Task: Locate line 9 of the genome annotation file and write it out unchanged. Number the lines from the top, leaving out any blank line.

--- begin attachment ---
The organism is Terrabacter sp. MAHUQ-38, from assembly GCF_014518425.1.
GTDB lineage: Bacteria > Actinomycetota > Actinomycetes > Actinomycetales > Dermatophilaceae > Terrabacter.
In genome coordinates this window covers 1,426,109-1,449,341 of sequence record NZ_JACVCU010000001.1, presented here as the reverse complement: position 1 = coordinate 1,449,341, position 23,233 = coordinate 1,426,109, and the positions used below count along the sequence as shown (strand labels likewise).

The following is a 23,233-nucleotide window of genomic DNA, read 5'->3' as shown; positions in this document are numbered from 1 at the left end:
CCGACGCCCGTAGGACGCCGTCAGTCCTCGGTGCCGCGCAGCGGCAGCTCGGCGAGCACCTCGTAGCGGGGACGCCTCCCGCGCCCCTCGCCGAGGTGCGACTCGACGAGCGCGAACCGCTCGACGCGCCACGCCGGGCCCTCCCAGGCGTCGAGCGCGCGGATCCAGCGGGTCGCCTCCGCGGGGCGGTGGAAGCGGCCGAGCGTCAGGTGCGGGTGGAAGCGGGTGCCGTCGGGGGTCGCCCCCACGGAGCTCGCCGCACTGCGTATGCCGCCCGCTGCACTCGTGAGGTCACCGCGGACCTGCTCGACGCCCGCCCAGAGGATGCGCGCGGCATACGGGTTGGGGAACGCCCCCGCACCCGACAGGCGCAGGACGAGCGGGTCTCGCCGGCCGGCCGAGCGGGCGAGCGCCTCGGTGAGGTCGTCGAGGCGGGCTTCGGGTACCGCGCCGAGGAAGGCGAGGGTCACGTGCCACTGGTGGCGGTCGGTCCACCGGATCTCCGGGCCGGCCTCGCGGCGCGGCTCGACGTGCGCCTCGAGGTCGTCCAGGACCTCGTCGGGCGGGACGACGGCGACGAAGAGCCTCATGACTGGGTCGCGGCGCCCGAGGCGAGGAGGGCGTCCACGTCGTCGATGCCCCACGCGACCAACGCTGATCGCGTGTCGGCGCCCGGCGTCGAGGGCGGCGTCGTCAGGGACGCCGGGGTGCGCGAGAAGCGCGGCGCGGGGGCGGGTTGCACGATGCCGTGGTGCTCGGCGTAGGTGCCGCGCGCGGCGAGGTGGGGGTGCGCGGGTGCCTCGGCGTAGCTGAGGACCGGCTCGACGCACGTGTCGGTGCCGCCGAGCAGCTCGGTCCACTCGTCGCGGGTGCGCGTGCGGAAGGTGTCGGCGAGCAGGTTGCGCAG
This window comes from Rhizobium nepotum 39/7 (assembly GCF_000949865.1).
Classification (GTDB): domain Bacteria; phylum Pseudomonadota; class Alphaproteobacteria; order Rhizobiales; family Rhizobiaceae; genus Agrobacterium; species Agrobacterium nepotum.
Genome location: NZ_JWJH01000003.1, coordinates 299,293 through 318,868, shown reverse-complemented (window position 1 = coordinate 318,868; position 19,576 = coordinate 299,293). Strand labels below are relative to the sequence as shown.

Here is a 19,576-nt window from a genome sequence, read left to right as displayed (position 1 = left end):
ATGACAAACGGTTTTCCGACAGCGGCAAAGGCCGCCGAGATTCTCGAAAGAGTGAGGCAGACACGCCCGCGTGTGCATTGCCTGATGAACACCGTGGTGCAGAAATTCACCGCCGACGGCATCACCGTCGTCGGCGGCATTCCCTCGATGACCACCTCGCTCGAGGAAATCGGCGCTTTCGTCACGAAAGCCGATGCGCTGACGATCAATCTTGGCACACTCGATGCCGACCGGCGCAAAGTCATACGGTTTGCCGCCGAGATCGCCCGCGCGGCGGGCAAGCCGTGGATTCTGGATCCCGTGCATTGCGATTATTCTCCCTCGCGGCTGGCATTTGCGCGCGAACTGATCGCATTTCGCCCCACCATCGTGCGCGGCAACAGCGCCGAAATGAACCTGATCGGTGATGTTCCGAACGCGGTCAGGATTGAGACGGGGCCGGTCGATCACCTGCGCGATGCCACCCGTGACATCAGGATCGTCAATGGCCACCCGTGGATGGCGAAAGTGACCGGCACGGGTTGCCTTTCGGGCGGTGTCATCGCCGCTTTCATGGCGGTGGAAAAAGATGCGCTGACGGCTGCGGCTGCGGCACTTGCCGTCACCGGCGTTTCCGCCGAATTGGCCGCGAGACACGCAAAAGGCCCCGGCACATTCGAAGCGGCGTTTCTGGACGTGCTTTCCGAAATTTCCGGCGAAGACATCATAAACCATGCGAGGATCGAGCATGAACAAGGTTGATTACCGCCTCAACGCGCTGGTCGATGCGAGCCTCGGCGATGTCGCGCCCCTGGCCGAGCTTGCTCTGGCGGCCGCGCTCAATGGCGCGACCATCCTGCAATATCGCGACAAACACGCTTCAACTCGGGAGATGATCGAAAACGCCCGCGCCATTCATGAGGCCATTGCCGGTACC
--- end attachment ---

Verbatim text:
Here is a 19,576-nt window from a genome sequence, read left to right as displayed (position 1 = left end):